Opinion: How cross-sector collaborations can accelerate progress toward gender equality

Chefsache — which translates as CEO priority — is a group of more than 20 German leaders from industry, science, the public sector, and the media who are committed to making gender balance a top management priority. Photo by: IBM DACH / CC BY-NC

It is increasingly acknowledged that the global gender gap is severe, with major negative economic and social consequences, and that accelerating progress toward gender parity has enormous benefits. Yet progress has been slow. One answer is collaborations — partnerships for parity — but they have to be put together carefully if they are to be effective.

Research by the McKinsey Global Institute found that $12 trillion could be added to global GDP growth each year to 2025 if all countries were to match the progress toward gender parity of the country in their region with the most rapid improvement. This is equivalent to the current GDPs of Japan, Germany, and the United Kingdom combined.

Making progress in bridging pervasive gender gaps and achieving this potential for inclusive growth will require changing our current approach. Take progress toward equality for women in the workplace: on the current trajectory, the World Economic Forum reckons it will take 81 years to close the gap completely. Similarly, MGI notes that the average maternal mortality rate fell from 276 deaths per 100,000 live births in 1995 to 135 in 2013; at this rate of decline, the rate will still be as high as 84 deaths in 2025.

Unmet need for family planning fell only marginally from 12.7 percent to 11.7 percent between 2004 and 2014. At that rate, unmet need would still be 10.6 percent in 2025.  

Partnerships may be the answer to turbo-charging progress. Indeed, this approach is increasingly central to economic development. The 17th Sustainable Development Goal focuses explicitly on increasing the number of multi-stakeholder partnerships and increasing their effectiveness.

Gender inequality lends itself to a collaborative approach given its complex nature, cutting across sectors. Many actors need to pull together to solve issues as broad-ranging as violence against women, access to contraception, and women’s labor-force participation—and not only governments and NGOs, but companies.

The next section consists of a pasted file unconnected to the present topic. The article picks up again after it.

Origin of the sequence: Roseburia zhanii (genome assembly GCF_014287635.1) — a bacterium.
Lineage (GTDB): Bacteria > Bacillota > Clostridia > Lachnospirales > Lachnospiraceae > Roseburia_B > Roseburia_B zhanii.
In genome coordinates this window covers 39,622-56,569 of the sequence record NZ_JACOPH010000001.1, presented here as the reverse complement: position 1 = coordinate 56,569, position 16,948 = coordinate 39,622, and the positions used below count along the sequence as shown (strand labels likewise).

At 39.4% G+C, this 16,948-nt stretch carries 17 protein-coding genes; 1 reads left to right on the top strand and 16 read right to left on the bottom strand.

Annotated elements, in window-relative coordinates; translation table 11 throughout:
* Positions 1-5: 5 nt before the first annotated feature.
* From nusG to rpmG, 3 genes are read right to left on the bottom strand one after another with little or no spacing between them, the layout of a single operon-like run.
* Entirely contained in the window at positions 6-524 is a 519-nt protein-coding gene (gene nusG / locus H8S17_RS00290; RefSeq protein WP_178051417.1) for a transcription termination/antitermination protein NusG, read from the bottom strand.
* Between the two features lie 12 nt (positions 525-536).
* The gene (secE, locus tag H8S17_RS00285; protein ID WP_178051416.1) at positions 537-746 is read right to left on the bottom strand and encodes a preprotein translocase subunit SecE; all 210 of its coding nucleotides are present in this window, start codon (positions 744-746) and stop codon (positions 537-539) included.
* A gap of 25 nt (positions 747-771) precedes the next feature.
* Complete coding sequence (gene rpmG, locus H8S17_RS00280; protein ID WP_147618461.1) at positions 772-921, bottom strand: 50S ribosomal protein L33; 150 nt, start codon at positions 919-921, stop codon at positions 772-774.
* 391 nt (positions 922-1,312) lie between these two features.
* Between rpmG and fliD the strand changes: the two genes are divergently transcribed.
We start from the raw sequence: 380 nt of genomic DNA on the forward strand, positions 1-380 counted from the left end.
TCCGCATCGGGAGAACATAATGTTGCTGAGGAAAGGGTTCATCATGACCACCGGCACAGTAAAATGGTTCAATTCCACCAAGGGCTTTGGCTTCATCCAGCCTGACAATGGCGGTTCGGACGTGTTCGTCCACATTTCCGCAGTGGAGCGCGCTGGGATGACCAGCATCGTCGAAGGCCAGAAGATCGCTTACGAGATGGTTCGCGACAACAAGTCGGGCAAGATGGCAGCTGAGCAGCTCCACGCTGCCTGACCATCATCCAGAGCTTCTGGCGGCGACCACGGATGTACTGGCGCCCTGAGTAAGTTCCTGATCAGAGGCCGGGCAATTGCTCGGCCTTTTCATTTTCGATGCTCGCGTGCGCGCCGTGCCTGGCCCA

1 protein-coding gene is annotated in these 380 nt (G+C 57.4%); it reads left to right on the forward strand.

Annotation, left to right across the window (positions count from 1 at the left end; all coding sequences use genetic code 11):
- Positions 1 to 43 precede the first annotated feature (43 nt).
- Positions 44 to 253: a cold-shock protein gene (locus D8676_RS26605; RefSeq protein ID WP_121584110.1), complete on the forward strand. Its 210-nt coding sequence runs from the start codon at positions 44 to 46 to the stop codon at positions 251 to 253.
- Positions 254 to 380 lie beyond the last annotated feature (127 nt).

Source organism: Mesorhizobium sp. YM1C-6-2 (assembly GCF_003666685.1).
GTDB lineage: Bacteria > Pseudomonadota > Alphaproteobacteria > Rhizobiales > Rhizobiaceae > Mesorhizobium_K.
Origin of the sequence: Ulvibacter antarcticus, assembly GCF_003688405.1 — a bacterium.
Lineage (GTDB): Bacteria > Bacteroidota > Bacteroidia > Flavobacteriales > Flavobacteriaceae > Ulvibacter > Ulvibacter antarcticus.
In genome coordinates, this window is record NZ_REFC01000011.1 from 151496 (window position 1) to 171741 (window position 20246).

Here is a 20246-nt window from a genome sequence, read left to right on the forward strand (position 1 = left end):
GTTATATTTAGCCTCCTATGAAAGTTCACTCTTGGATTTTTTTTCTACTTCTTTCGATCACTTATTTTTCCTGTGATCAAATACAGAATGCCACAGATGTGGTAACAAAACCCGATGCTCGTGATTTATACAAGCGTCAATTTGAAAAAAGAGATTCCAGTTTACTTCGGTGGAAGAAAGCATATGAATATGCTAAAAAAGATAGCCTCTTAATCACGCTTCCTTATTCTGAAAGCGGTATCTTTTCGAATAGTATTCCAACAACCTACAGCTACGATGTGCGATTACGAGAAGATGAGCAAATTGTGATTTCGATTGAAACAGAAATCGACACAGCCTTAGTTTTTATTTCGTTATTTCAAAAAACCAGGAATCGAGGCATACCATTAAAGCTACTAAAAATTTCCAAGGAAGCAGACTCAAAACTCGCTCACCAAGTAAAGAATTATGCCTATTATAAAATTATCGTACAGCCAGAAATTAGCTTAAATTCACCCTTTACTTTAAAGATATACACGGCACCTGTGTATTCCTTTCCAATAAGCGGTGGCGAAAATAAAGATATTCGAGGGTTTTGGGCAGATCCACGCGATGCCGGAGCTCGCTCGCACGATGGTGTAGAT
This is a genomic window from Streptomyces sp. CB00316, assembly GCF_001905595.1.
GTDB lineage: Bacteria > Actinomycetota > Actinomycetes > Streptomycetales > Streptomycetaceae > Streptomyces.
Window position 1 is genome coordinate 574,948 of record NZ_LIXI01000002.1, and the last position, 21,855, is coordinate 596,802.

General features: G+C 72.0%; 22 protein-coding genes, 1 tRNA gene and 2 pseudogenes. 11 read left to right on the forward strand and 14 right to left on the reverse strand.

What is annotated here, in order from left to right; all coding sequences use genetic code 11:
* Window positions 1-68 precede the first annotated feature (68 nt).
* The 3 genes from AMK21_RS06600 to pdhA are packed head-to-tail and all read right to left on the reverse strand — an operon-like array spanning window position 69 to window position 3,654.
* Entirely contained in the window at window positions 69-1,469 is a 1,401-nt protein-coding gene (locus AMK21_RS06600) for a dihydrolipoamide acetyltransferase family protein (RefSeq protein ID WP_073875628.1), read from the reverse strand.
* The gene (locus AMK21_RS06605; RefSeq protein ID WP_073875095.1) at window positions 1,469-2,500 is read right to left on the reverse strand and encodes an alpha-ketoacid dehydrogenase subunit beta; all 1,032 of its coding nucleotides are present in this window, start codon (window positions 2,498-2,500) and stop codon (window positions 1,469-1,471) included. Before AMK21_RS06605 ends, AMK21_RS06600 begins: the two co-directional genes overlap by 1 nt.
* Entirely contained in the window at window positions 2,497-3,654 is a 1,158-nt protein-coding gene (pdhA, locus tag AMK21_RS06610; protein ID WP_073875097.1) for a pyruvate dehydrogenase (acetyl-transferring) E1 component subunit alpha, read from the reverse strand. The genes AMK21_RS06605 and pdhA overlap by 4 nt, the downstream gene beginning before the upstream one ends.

Experience tells us that there are many pitfalls when different players start working together on major societal issues. Partnerships need to give all partners a voice, while still functioning effectively, which is not easy. By definition, no single organization or person is responsible for the success of a partnership, which means that there can be significant diffusion of responsibility and a lack of ownership. Many partnerships struggle to secure sufficient resources to ensure that people devote themselves full-time to the issue; when resourcing is ad hoc, progress tends to be slow. All too often, these collaborations start off with good intentions and a big bang of activity only to find energy dissipating. A final common failure is that each partner does what they would have done independently, and partnerships fail to become more than the sum of their parts.

Many partnerships have undertaken steps to overcome such weaknesses and are proving to be effective. The question is how? The first ingredient they have in common, in our experience, is that they have robust leadership from the very top. Chefsache — which translates as CEO priority — is a group of more than 20 German leaders from industry, science, the public sector, and the media who are committed to making gender balance a top management priority (McKinsey & Company is a member of this initiative). Each organization has chosen a top executive or board representative who participates in internal meetings and represents the initiative at external events, thereby serving as a strong role model within their organization and beyond.